Torani’s flavor scientists—yes, such a job exists—took their inspiration for the company’s first-ever fantasy flavor from a 2009 article in the Guardian revealing astronomers’ discovery that the molecular structure of space, ethyl formate, has the flavor of raspberries and smells like rum.
Thus, Puremade Galaxy Syrup was born.
While the heart of the Milky Way may taste “vaguely of raspberries,” according to the article, Torani’s new flavor comes on way too strong for some earthbound palates.
“It’s cotton candy meets blue raspberry,” Standard reporter Garrett Leahy said. “I wouldn’t go back for more.”
Yet, according to Mailyne Park, the food scientist behind the flavor’s development, Galaxy became the company’s bestseller the day it was released. Park recommends consuming it in iced tea, energy drinks or cold brew with cream.
Despite being credited with the birth of the vanilla latte, Torani’s latest flavor tastes better on ice and signals a new stage for the company.
“We are getting into the consumer era when beverages are more than just hot,” Park said.
While the company’s previous flavors of the year—such as 2023’s black sesame—have echoed larger food trends, 2024’s signature syrup is in its own category altogether.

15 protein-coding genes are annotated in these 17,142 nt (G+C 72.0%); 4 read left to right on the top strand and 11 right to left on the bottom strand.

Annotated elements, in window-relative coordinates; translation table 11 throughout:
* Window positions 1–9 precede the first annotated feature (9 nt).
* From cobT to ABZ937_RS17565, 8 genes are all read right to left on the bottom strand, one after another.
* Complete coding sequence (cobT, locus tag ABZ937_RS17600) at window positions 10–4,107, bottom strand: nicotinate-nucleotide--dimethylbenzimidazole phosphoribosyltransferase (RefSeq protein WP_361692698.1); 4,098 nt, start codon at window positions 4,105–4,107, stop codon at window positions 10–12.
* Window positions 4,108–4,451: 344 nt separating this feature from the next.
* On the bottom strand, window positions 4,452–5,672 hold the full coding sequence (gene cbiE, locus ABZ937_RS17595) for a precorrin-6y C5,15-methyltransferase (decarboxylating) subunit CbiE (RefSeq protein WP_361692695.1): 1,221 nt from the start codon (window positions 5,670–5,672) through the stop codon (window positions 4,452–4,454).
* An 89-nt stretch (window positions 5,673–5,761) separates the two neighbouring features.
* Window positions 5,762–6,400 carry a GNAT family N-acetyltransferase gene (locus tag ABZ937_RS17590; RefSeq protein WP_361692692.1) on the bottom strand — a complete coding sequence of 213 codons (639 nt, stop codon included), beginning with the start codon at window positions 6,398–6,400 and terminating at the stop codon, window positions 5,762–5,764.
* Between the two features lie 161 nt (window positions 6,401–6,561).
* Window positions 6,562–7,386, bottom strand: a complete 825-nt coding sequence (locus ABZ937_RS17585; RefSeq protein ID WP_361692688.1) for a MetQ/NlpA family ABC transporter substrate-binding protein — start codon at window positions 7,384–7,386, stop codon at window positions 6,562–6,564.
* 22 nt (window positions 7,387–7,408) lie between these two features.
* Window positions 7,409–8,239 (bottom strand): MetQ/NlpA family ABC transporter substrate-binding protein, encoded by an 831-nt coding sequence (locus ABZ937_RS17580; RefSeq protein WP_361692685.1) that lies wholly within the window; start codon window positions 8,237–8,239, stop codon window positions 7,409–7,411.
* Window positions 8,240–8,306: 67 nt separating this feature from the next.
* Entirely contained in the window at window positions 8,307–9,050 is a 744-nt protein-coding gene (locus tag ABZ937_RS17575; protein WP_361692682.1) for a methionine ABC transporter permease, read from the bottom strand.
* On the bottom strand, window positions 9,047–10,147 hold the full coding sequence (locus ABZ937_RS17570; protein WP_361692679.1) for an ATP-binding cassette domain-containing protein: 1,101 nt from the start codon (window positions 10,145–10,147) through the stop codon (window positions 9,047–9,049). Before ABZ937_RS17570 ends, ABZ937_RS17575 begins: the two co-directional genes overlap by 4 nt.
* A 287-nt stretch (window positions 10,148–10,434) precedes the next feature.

“It was a little more challenging to develop because it’s a fantasy flavor,” Park said. “There are no items on the market to compare it with.”
The new syrup mirrors a larger leaning toward make-believe flavors that appeal to younger customers and add whimsy and fun to beverage making: Think Starbucks’ Unicorn Frappuccino, Coca-Cola’s Starlight flavor and Polar Seltzer’s dizzying array of storybook-like soda waters.
Torani also hopes to capitalize on a star-studded astronomical calendar in 2024, with the Great North American Solar Eclipse happening in April and the NASA Artemis II moon mission—the first crewed voyage to the moon since 1972—targeted for later in the year.
“This new syrup is a tangible flavor experience inspired by both fact and hypothesis,” said Andrea Ramirez, Torani’s customer and consumer insights manager.
“We can’t visit space and consume the dust, but we can make educated guesses,” she added.